Picture yourself in the driver’s seat of your dream car, ready to go—but the windows are all painted black and there are no gauges. You turn the key and the engine roars. You push the pedal to floor and away you go!

You’ll end up somewhere, but it won’t be pretty. (more…)

Goodbye to “Sir or Madam” Marketing

Tuesday, July 20th, 2010

© Brunoil |

© Brunoil |

“Dear Sir or Madam,”

“Have you heard about our new [product/service]?  There has never been anything like it before.  Best of all, it’s designed just for you, [prospective client name here]!  Worry no more about [financial security/maximizing returns/funding college/on-time retirement].  Our [product/service] will fit your needs like a [glove/shoe/favorite T-shirt].”

Most marketing has gotten well beyond this level of obviousness, of course.  But below the smoother surface of our mail-merges, much corporate thinking about marketing is still stuck in the one-size-fits-all mindset that should have gone out with legwarmers.

American Express was successful for years with the all-purpose slogan, “Don’t leave home without it.”  But with the 1990s came the advent of a new consumer mentality, one that encouraged customers to feel that products and services were not generically designed for the masses but tailored “just for them.”  American Express recognized this and retooled its approach, adopting its revised, targeted slogan, “The right card for the right people.”  As Richard Weylman noted in Opening Closed Doors, AmEx had realized that “it is more important and effective to reach the right people than it is to reach many people.”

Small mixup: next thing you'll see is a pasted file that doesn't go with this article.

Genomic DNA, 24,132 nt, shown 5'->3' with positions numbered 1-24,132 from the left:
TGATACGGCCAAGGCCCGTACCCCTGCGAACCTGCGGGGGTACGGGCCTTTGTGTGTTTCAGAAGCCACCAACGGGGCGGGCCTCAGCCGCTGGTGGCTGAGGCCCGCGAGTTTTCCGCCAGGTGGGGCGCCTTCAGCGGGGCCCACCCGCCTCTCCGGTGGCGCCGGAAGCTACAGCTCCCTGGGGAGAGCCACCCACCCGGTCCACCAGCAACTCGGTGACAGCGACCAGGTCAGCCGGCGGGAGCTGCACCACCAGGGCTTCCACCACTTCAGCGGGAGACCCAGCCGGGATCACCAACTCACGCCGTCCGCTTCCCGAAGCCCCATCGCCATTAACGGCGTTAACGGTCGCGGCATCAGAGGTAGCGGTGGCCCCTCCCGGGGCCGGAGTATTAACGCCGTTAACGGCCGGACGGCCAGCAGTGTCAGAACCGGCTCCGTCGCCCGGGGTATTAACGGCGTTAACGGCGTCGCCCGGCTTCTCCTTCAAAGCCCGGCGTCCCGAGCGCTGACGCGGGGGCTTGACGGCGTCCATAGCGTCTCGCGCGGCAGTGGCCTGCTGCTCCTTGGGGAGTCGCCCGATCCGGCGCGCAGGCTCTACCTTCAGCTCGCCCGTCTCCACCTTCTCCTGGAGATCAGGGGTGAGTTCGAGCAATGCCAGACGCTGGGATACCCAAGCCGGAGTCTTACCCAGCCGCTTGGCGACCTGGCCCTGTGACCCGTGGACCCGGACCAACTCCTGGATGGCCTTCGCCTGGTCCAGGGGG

It’s one of the great insights of modern marketing.  In today’s advertising climate, the wider you cast your net, the lower your marketing ROI.  Instead, spend some time identifying and wooing the very specific fish that are most likely to bite on the bait you have to offer.

How do you identify these fish?  Look around your tank. They’re already swimming in front of your nose.  Your current happy customers are the best predictors of what your future happy customers will look like.

After all, your current happy customers are happy for a reason—they love what you have to offer.  If you think of them as generic “customers” and go out looking for more “customers,” you are missing out on the golden opportunity to discover just what it is that brought them in and kept them with you.  Do you have accounts belonging to young families?  Realtors?  Educators?  Members of the Kiwanis?  Golf-loving retirees?  New homeowners?  Each of these comes with specific needs and desires.  Find out what they love and want, then build tightly targeted marketing around that subset of your local population.

And how do you find out what they love and what they want?  ASK them!  Remember that people love to talk about themselves.  Send out a personal letter to every current client who recently bought a home.  Tell them that you are eager to have more clients just like them.  Who wouldn’t want to hear that?  Ask what would make their lives easier—from actual financial products and services to a pizza delivered on Moving Day—then create it, advertise it, and reel ’em in!

In the end, your marketing should consist not of one big blast of generic information, but six or eight smaller, more carefully crafted campaigns.  Believe me—it’ll be the biggest bang for buck you’ve ever had.